Showing results for: Food chain stage
The food chain describes the physical flow of goods from agriculture through processing and distribution, to retailing to eventual consumption and waste disposal. The papers and reports in this category highlight the different issues and impacts associated with each particular stage of the food chain.
71% of European Union farmland is used to feed livestock and 18% to 20% of the EU’s total budget goes to livestock farms, according to this report by NGO Greenpeace.
Aquaculture generally supplements wild fisheries rather than replacing them, according to this paper, which used models based on historical data.
Switching to an organic diet for six days significantly reduced the levels of several pesticides and pesticide metabolites found in the urine of the 16 participants of this study.
The World Resources Institute has published its early findings on research into language that appeals to British and US consumers when describing plant-based foods.
This book, by Mark Gibson, gives a broad overview of the development of the food industry and drivers of food supply, including information on food waste, genetic modification, food safety, politics and social trends.
This report, part of the UK Food Research Collaboration’s Food Brexit Briefings series, argues that the UK’s exit from the European Union will not solve the fishing industry’s problems - rather, that international fishing rules, overfishing and the UK’s own policies have contributed to those problems.
This paper uses economic models to calculate the extent to which both supply-side and demand-side measures could reduce non-CO2 greenhouse gas emissions from the agricultural sector, depending on carbon price.
These three audio reports from the Wall Street Journal explore the impact of climate change on commercial fisheries, cattle genetically engineered to tolerate higher temperatures, and how advances in artificial intelligence and genetics could help farmers to withstand crop disease and droughts.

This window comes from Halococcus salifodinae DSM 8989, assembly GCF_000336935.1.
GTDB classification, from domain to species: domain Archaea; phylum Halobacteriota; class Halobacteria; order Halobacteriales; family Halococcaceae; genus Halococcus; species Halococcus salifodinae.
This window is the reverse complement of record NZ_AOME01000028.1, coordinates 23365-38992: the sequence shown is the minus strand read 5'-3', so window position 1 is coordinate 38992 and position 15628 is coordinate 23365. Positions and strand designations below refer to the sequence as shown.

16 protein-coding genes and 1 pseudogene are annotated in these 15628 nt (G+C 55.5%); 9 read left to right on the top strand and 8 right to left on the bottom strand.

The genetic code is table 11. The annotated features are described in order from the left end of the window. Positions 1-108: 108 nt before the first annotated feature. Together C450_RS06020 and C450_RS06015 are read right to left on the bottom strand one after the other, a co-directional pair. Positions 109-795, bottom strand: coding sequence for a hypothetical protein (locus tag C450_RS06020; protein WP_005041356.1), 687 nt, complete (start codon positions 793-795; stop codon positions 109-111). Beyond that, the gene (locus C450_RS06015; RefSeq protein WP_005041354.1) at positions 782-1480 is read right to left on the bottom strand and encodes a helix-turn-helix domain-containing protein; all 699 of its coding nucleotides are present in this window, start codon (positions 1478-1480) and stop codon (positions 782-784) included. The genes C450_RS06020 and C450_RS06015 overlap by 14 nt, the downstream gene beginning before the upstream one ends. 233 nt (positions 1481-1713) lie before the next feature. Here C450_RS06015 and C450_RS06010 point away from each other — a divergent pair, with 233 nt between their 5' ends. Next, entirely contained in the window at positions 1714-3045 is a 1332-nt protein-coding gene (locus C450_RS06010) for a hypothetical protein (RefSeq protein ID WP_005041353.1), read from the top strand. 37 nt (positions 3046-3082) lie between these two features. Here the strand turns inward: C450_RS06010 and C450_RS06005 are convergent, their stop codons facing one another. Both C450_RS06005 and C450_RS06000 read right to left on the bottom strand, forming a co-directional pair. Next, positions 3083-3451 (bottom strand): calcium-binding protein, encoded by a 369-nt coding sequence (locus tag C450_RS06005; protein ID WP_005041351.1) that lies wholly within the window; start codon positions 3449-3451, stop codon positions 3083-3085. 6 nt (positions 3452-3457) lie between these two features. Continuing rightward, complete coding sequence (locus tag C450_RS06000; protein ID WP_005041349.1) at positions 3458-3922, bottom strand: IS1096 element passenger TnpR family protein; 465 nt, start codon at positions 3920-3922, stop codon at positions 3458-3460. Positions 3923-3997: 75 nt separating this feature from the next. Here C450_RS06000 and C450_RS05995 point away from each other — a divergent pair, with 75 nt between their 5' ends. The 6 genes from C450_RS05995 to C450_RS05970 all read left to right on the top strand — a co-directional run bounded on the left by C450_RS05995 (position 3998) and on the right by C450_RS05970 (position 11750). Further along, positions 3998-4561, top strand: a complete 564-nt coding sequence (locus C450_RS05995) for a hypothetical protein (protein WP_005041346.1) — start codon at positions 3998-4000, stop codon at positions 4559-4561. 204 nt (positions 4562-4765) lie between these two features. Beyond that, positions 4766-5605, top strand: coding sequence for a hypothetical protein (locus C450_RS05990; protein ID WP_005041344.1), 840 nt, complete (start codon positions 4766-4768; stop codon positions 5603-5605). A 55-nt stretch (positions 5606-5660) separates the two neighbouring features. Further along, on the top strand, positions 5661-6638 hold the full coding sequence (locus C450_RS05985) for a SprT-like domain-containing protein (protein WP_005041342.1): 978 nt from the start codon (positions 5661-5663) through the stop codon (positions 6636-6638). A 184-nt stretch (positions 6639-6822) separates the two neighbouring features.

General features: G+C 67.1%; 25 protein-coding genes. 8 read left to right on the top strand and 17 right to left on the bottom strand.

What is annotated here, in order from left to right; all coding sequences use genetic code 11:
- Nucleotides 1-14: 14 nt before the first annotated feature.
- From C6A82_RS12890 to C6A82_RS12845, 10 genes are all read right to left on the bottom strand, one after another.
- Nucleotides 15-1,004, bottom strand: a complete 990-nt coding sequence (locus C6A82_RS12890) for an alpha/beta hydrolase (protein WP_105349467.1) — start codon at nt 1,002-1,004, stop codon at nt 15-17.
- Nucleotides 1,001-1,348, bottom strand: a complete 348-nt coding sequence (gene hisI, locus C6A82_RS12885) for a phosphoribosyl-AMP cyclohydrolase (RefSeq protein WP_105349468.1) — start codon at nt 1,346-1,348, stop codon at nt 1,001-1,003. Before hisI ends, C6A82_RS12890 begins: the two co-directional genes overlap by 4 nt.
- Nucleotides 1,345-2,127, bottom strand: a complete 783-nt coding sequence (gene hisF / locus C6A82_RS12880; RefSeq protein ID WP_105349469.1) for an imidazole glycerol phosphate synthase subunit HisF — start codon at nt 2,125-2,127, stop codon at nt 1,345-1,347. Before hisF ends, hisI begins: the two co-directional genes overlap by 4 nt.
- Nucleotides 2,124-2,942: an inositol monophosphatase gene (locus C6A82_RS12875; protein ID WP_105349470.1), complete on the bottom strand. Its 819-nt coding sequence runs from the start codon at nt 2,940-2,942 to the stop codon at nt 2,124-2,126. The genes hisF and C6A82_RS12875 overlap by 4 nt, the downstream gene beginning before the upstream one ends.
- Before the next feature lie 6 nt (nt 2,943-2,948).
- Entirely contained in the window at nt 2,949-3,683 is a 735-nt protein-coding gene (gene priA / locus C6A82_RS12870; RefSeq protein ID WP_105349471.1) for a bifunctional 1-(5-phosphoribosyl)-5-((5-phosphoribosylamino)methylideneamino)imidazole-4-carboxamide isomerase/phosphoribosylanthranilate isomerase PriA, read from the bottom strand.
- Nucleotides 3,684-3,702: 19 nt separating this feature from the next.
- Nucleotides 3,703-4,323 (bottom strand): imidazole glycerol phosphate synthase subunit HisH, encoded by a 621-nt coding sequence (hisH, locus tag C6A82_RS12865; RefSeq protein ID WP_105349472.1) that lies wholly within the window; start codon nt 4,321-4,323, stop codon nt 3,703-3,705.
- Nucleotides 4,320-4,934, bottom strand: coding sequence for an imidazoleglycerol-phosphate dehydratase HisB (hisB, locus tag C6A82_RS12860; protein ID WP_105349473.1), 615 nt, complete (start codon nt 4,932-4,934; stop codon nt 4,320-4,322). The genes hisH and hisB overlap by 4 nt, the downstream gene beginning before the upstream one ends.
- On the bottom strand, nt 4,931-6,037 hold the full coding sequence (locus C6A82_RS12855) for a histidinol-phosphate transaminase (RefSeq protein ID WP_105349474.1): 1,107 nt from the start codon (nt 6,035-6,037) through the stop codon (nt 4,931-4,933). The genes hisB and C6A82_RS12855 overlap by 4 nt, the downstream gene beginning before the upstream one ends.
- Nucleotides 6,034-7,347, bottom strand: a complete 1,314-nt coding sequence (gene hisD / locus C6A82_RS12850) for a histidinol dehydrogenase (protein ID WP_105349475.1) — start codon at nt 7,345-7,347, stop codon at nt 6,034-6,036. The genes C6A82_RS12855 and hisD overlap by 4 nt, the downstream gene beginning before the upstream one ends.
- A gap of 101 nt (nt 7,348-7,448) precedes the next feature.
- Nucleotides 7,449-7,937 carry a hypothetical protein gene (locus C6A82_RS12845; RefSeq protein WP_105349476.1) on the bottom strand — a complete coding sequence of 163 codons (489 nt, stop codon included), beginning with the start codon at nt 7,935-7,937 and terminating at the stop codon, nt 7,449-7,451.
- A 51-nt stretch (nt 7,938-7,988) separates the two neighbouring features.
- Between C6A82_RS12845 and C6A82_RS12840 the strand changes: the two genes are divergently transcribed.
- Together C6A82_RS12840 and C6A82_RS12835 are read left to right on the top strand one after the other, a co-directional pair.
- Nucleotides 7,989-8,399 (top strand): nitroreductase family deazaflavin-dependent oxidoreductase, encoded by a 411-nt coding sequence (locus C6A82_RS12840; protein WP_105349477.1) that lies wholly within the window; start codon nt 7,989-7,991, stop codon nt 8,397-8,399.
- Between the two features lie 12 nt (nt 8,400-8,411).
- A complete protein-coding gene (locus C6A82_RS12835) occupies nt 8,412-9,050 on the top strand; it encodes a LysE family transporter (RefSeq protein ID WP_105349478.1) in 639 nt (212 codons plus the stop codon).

This paper models the relationship between soil organic matter and yields of maize and wheat, finding that while higher soil organic carbon (a proxy for soil organic matter) levels do generally correspond to higher yields, the yields taper off at around 2% soil organic matter.
This paper maps interruptions to food production across the world between 1961 and 2013 and highlights the links and tradeoffs between events in different food sectors, including crops, livestock, fisheries and aquaculture.
FCRN member Annette Burgard has created the app More Than Carrots, which has rated 1500 London restaurants according to their number and variety of vegan and vegetarian options.
This feature in the Guardian discusses the reasons for the current popularity of high-protein foods, explores consumption patterns between countries, and questions whether protein shakes have the same nutritional benefits as relatively unprocessed options such as salmon.
In this podcast by social impact careers organisation 80,000 Hours, engineer David Denkenberger argues that it would be possible to feed everyone even in the event of a disaster that disrupts agriculture, such as a nuclear winter or asteroid strike.
This book explores 18 case studies of family farming across several continents through a ‘sustainable rural livelihood’ framework. The authors are from both academia and development bodies.
A new process, Seleggt, can determine the sex of a chick before it hatches from the egg, avoiding the culling of unwanted male chicks in the egg industry (which often happens by feeding live chicks into shredding machines). The first eggs produced using the process are on sale in Berlin.
This book, edited by Pasquale Ferranti, Elliot Berry and Anderson Jock, offers readers a ‘one-stop’ resource on food security and sustainability. It has been written by both academics and practitioners.